So St Gordon also presided over "criminals who break the rules that they invent with alacrity" and who, despite being natural strangers to the truth, needed to burnish their ability to say the opposite thing a few days after an initial announcement (without of course admitting to having lied).

And then there's PFI ... invented by the Tories, but adopted and accelerated (with glee) by the Blair governments - with particularly egregious impact on both the NHS and the state Education sectors (supposed bulwarks of Labour's soul).

A plague on both their houses ... but even more on those who inflict these snidey non-facts on us.

Thanks (3)
Replying to Hugo Fair:
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By Justin Bryant
20th May 2022 09:22

Yes. Shame on Awebs editors for allowing such a poor quality piece to be published here in the 1st place. It's pure rot and makes RM look good.

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Replying to Hugo Fair:
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By More unearned luck
20th May 2022 15:07

The flogging off of tax offices was a scandal. So too was the fact that the purchaser was an offshore company. The latter point may have been contrary to government policy, but was it against the criminal law? The IR may have been stupid but I doubt that they were criminals.

The cause of PFI was government accounting. If the government had used GAAP rather than cash accounting then the disguising expenditure by using PFI wouldn't have worked. Companies have for years been obliged to capitalise assets acquired via finance leases.

A perennial compliant on this site is HMRC tardiness. Cutting HMRC numbers won't make our lives easier.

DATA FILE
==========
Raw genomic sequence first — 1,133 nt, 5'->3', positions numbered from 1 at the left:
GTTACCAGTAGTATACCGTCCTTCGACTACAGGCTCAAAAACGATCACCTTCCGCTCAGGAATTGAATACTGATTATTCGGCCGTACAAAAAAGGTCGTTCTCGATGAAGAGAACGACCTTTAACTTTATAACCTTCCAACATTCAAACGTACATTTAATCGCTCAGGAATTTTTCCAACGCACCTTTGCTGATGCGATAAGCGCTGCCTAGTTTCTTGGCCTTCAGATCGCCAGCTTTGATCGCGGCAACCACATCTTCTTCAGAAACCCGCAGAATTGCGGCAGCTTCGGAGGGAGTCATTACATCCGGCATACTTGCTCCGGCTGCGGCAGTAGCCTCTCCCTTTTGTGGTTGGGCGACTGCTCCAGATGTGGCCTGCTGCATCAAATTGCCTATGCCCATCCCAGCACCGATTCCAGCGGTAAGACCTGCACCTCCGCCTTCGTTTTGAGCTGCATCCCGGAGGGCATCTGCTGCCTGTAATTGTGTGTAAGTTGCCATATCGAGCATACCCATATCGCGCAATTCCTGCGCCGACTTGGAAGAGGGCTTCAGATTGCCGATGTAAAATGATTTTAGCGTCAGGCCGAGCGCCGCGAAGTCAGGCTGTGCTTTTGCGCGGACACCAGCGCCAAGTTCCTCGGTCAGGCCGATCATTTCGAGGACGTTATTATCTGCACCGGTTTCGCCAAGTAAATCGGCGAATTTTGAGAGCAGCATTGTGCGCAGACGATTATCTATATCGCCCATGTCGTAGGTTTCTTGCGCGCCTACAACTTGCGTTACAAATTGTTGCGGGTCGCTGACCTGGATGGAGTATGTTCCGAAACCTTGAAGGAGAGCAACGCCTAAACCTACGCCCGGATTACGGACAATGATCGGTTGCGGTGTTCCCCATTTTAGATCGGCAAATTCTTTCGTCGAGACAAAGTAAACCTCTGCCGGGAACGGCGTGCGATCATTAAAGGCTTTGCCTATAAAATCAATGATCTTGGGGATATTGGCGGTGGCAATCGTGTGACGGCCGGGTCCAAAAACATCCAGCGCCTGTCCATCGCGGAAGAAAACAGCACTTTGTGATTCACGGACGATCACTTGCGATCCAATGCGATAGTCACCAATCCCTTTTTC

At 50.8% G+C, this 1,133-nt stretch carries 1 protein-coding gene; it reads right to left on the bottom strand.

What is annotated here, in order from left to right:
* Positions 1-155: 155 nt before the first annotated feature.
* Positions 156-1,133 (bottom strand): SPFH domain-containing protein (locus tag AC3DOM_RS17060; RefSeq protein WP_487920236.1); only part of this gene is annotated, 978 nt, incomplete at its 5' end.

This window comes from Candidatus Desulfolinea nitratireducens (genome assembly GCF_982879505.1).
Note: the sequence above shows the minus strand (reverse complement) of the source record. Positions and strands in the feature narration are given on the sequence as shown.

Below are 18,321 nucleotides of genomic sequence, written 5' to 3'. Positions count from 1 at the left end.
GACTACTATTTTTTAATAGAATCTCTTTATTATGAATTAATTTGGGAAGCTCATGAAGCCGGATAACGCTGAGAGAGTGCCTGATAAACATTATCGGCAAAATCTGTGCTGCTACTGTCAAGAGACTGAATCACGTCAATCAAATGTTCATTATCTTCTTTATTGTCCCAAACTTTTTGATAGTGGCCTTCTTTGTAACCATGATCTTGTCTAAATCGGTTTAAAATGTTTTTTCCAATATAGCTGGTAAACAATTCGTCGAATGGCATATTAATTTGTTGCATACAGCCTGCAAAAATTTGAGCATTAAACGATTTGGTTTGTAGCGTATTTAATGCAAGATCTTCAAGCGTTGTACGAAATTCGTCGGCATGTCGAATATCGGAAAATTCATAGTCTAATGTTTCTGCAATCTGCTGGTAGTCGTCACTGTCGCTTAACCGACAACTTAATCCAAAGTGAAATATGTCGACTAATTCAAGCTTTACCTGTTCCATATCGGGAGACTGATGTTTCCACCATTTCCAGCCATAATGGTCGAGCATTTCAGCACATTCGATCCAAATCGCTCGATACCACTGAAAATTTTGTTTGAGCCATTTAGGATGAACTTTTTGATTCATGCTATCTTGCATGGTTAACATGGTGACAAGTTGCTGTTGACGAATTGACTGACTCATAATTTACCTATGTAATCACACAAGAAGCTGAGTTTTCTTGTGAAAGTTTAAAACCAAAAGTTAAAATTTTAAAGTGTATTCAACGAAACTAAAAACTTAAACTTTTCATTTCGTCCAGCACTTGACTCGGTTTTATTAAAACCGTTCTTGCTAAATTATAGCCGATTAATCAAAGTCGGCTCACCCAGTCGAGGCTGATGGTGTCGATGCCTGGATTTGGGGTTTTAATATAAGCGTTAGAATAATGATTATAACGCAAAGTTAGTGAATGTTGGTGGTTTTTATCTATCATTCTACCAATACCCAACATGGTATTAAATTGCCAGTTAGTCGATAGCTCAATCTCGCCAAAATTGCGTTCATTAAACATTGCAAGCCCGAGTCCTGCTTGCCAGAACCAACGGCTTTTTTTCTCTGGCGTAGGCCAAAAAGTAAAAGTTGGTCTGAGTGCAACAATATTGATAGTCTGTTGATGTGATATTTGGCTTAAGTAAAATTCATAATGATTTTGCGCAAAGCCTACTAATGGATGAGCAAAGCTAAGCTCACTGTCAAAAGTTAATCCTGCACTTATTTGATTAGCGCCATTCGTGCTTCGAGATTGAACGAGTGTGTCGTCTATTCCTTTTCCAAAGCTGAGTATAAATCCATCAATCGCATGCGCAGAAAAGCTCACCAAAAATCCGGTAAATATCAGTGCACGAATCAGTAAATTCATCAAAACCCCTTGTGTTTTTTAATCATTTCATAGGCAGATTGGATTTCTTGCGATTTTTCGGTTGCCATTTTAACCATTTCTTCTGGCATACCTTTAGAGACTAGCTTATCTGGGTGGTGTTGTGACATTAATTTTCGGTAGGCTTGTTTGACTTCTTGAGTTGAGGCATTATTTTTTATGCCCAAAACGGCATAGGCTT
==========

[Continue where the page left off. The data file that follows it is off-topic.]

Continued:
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Replying to More unearned luck:
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By Hugo Fair
20th May 2022 15:31

I wasn't arguing for (or indeed against) cutting HMRC numbers ... although they'd do better IMHO to do neither whilst re-focussing (and re-skilling) to generate an increased Tax take from a supportive set of taxpayers and a happier workforce.

Nevertheless, thanks for the points on which you've expanded.
No wonder the government doesn't seem to understand the accounting world.

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By ireallyshouldknowthisbut
20th May 2022 09:16

its mind crushingly stupid to not put money into enforcing tax collection or all you are left with is the thin calculator line of accountants and a reliance on basic honesty and general civic decency of the tax payers to collect taxes.

Honesty and civic decency is of course a complete anathema at the top so why its taken for granted at the bottom I really dont know.

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By listerramjet
20th May 2022 09:57

Surely you have to address whether the civil service is efficient in the work it does. I am sure this will be different for different departments, but it is a valid question.
However the big question Boris should answer is whether the tax system as a whole is efficient. It is certainly complex, and the cost of collection is large. The right way to go about this would be to simplify the tax system, thus reducing the effort required to collect. Thus reducing the headcount required. Difficult to fiddle rules that no longer exist!

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By loraine99
20th May 2022 12:19

"If you were to ask the typical accountant to describe HM Revenue and Customs today"

Broken!